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Grass Tetany Can Happen Without Grass
By T.L. Meyer

Many cattle producers consider grass tetany, also known as hypomagnesemia, a problem that affects cattle eating lush, spring grass. However, grass tetany can occur in drylot situations, too, according to a University of Nebraska veterinarian.

"Producers need to be aware that grass tetany can occur in a drylot situation," says Steve Ensley, veterinarian at the university’s North Platte Veterinary Diagnostic Laboratory. "Cattle do not have to have access to green, growing grass to induce grass tetany. Any forage high in potassium has the potential to cause grass tetany."

Interactions between key nutrients in a cow’s body can bring about grass tetany if the diet is unbalanced, he explains. "Low levels of magnesium cause grass tetany. Magnesium enables a cow’s nervous system to function properly. Calcium, phosphorous and potassium are able to interact with — or tie up — magnesium, which can lower the availability of magnesium, even if it is in the diet."

Don Adams, range beef nutritionist at the university’s West Central Research and Extension Center, says producers may have a hard time recognizing the symptoms of grass tetany in a drylot situation.

"Typically, grass tetany is associated with lush, growing grass in the cool season because those plants have low levels of magnesium and high levels of potassium, but it is important [that] producers understand any forage high in potassium has the potential to bring about grass tetany," Adams says.

Because of their diets, grass tetany usually occurs in cows just before calving, he adds. "When the cow is getting ready to lactate and she makes a bag, the magnesium is pulled out of the body, and her serum magnesium level goes down. The free-choice minerals or hay in the cow’s diet are usually high in calcium and potassium. This combination will induce grass tetany."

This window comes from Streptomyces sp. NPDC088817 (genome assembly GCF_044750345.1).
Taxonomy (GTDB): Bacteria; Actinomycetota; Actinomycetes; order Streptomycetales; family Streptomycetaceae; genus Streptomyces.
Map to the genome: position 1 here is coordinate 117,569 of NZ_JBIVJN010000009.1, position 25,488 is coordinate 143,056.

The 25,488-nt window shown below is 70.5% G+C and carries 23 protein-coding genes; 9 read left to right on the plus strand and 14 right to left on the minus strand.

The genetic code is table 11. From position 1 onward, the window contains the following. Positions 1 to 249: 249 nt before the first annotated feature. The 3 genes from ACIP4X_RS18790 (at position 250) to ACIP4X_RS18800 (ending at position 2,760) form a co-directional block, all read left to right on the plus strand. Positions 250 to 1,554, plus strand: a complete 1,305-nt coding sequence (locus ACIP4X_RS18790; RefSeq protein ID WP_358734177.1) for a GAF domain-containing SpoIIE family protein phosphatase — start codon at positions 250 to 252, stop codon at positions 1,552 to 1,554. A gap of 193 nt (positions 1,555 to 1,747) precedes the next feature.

To prevent grass tetany, Ensley recommends cattle producers replace their current mineral supplement if it is high in potassium (greater than 1%-2% potassium) with a mineral supplement high in magnesium. He also suggests a mineral supplement should contain 7%-14% magnesium at all times. This translates to 10-25 grams of magnesium per head per day.

"Many producers put mineral out in their normal winter mineral supplementation that has high levels of potassium. This time of year, mineral consumption and dry matter intake [are] going up, so more potassium is being consumed, which can promote grass tetany," Ensley says.

Cows with grass tetany can exhibit hyperexcitability, reduced feed intake, and muscular twitching around the face and ears. They also may appear uncoordinated and walk with a stiff gait.

"Many times people see the symptoms but don’t think of grass tetany because the cows are in drylot situations or don’t have access to green, growing grass," Ensley adds.

An intravenous (IV) magnesium-salt solution is used in treating animals with grass tetany. If the condition goes untreated, cows can go down on their sides with convulsions, which leads to death.

For additional information, consult Cooperative Extension NebGuide G73-32A, Grass Tetany, available online at www.ianr.unl.edu/pubs/animaldisease/g32.htm.

Editor’s note: T.L. Meyer is a communications associate at the West Central Research and Extension Center, North Platte, Neb. The University of Nebraska supplied this article.

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